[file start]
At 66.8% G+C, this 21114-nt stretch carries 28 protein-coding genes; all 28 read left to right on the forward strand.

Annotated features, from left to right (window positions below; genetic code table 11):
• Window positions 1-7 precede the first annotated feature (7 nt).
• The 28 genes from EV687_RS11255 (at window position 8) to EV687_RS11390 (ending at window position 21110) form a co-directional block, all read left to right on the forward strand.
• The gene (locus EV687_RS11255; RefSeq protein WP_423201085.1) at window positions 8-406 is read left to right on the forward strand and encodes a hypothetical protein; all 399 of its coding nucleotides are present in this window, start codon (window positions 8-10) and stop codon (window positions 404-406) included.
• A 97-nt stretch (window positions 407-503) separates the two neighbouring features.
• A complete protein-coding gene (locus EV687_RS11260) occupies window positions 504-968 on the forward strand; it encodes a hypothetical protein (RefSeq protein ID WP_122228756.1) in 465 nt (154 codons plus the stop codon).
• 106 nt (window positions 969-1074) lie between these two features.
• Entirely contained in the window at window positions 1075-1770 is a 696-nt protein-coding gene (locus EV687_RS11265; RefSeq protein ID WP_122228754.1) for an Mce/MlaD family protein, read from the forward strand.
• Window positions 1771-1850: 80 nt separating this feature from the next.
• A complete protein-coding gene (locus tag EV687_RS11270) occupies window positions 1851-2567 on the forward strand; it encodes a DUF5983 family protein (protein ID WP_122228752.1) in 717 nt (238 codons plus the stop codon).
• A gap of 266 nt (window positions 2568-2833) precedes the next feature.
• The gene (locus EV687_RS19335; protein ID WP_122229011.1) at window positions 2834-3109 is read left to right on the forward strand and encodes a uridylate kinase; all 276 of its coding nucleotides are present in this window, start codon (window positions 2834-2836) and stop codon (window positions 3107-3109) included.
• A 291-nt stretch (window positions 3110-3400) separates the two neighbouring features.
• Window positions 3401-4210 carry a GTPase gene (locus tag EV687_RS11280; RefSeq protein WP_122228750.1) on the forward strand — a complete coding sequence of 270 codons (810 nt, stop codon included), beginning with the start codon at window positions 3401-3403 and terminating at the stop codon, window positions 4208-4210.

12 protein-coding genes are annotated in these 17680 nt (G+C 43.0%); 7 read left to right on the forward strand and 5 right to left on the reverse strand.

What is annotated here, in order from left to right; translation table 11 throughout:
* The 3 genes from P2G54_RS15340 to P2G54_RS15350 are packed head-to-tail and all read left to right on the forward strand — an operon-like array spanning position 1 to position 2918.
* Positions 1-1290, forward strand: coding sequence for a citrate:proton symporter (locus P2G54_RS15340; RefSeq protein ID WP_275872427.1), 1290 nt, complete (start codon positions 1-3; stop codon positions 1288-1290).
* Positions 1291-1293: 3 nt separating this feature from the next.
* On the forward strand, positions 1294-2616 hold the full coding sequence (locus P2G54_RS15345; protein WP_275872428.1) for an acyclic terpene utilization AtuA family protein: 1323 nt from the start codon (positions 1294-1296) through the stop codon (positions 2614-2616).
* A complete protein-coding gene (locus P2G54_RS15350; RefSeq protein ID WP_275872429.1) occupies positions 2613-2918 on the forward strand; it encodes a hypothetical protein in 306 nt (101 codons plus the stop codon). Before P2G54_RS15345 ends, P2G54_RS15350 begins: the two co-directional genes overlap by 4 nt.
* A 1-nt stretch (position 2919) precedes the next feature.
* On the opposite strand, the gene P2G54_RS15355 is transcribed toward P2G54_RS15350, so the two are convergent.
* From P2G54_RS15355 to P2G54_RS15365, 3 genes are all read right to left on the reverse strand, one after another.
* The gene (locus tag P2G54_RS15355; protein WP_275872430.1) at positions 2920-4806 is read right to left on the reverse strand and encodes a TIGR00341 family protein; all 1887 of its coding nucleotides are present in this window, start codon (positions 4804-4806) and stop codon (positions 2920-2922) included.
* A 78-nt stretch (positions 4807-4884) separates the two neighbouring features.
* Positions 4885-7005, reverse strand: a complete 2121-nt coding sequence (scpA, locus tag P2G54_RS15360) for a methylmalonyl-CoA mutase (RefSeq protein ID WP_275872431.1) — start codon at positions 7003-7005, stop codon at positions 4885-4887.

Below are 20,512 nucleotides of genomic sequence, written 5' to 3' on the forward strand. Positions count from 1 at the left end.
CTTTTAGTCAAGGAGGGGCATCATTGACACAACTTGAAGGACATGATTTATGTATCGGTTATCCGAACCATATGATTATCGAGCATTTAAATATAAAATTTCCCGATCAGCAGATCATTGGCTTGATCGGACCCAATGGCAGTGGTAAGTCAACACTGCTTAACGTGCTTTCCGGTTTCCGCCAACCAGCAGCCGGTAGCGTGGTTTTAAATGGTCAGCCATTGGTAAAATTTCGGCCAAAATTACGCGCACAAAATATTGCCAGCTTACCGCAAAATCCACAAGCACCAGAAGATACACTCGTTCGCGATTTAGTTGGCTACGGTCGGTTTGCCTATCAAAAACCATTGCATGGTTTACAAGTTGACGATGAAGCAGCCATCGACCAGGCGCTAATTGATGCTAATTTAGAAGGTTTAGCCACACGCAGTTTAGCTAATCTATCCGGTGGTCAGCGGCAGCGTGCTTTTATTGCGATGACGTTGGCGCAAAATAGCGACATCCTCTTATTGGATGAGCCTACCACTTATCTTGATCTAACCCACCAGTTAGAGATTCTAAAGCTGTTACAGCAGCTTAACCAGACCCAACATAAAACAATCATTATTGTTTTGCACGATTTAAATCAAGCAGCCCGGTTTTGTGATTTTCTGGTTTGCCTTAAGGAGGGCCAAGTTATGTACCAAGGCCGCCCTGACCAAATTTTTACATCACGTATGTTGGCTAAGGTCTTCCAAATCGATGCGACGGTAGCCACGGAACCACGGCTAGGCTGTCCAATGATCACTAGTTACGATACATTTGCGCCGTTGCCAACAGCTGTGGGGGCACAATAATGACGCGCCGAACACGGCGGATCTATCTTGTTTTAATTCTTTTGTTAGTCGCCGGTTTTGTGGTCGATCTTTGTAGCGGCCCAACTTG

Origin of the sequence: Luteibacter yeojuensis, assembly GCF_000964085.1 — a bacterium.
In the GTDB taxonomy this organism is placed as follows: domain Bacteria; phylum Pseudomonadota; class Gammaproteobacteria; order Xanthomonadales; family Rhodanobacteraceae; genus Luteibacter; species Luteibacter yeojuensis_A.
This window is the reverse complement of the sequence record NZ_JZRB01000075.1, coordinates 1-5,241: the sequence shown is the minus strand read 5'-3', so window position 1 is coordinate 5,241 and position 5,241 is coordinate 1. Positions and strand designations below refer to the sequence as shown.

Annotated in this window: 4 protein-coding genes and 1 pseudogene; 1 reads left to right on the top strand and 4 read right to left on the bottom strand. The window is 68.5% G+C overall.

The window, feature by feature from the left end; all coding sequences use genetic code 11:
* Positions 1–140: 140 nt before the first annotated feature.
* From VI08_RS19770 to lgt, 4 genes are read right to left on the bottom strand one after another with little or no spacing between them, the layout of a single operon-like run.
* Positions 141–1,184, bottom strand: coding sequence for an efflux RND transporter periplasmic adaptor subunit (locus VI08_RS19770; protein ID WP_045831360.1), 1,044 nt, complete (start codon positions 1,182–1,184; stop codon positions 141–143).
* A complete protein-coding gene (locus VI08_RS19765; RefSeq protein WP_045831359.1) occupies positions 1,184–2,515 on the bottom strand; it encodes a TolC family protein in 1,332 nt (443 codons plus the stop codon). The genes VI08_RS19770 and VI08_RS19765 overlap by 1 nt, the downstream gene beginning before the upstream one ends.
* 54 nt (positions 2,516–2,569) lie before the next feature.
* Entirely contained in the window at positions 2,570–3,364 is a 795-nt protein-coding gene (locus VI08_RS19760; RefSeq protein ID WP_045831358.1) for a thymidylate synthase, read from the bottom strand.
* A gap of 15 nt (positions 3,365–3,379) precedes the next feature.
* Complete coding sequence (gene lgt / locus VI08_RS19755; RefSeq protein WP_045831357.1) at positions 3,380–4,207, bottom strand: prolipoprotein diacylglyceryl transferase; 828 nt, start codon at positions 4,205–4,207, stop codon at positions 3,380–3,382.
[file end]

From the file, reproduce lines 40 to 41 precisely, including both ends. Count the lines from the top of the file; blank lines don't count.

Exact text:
* 54 nt (positions 2,516–2,569) lie before the next feature.
* Entirely contained in the window at positions 2,570–3,364 is a 795-nt protein-coding gene (locus VI08_RS19760; RefSeq protein ID WP_045831358.1) for a thymidylate synthase, read from the bottom strand.